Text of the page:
Even though I’m not a Realtor I hear about situations daily involving Internet marketing that have me scratching my head and asking myself, “Does that Realtor understand that they are running a business? And does he/she understand what a good business person ought to focus on in making solid, thoughtful decisions?”
For the purposes of this post, I’ll ignore the zillions of situations where no Internet marketing is done at all and focus only on those where I wonder what the people were thinking when they decided how to market on the Internet.
For me, three fundamental areas of concern emerge:
1. Products and programs should be evaluated and used based on their effectiveness in producing bottom line results – not on coolness.
- Many of the tech driven products being introduced today emphasize a certain “cool” factor. Their advertised unique selling proposition (USP) is their “coolness.”
- Oftentimes Realtors buy them on that basis – coolness – without analyzing how that product/service will contribute to their bottom line and to achieving their clients’ goals.
- Realtors should be asking some fundamental business questions to guide their decisions about what products and services to use in effectively marketing themselves and the homes they represent? Here are some:
- What should be my marketing budget – a different question than “how little can I spend?”
- What expenditures on what approaches are most likely to yield the best result (i.e. achieve the clients goals). The correct answer to that question is almost always the best investment choice.
- Who is the target audience for this home?
- What kind of message and presentation most appeals to that audience?
- Based on pricing and other factors, how long will it likely take to sell this home?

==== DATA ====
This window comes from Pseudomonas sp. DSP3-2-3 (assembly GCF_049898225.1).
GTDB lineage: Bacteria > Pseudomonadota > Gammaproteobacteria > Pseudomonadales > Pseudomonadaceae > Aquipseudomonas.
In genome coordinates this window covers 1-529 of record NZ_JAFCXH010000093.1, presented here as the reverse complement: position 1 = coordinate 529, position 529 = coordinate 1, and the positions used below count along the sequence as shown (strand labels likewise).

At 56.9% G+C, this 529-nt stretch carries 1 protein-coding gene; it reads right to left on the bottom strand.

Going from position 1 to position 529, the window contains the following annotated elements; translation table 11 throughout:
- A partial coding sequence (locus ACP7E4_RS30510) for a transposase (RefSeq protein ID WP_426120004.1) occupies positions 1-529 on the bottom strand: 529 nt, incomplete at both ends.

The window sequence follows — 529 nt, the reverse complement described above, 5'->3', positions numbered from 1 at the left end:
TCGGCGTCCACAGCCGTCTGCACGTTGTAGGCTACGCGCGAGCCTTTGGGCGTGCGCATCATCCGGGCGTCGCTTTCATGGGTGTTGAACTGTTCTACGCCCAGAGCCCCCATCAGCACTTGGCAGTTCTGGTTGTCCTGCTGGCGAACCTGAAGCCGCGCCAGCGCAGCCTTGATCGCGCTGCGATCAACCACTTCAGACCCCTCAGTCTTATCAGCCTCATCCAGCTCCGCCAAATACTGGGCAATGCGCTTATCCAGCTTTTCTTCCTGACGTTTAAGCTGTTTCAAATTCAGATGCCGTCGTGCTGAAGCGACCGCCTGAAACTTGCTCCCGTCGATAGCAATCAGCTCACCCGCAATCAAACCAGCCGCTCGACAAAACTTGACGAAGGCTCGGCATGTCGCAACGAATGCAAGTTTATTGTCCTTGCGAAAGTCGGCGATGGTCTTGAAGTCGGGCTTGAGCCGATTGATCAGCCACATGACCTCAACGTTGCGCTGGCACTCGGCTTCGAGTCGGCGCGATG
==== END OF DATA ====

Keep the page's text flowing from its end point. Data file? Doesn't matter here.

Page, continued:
- If I think the house will be on the market for an extended amount of time, what kind of flexibility does that call for in my Internet marketing?
- How does that impact my marketing budget and my marketing approach?
- What tools and techniques are best for this property?
2. Realtors – at least the good ones – should focus on helping clients achieve their goals and on building their business – not on foisting new toys on people because they represent the latest techno wet dream. That begs the question, what is a home? To me, a home is a place to:
- Raise your children; feel safe; entertain; dream; relax; putter; create memories; build equity; and express your life style.
- For most people it’s the largest investment and the biggest asset they will own in their lifetime.
- A home, unlike a California marriage, is not something that you’re going to trade in next year if you grow tired of it or if something better comes along.
- When people search for a home they want their senses and emotions caressed and massaged, they don’t want them assaulted. They want to feel an intimate connection. They’re not looking for a rock concert rush.
3. Ultimately success is measured on sustained profitability – not on how often one can introduce the latest techie toy, or continue to use outmoded, ineffective advertising approaches. Selling real estate is about reaching people, building trust and creating sustainable relationships. It’s about being creative, timely, relevant and focused on profitable results – for clients and Realtors.
As a professional, Realtors must know more than their clients about what will work best to sell homes. Many of today’s consumers are more tech and information savvy than most Realtors. That doesn’t automatically make them better marketers.
I believe that many Realtors roll over and bow to clients’ unwise wishes simply because they don’t know enough or have the confidence to advise clients about alternatives. The attitude of, “hey, I know it’s wrong, but the client wants it and I never disagree with a client” might win a few battles but it’s a recipe for losing the war.
Most people want professional advice confidently and knowledgably offered by the people they hire. That’s why they hired you. Any given client can tell their Realtor that they want a particular Internet or print media presentation. At that point it’s the Realtor’s responsibility to diplomatically determine exactly why the client wants that approach, and, if their reasons don’t make for good marketing, to point out better approaches to reaching the market and selling the home.
I believe that if more Realtors focus on some business basics (like the 3 above) then:
- Selling real estate will look and feel more like a responsible business to more consumers;
- Realtors, in the aggregate, will be more highly respected; and
- More Realtors will increase their bottom line income.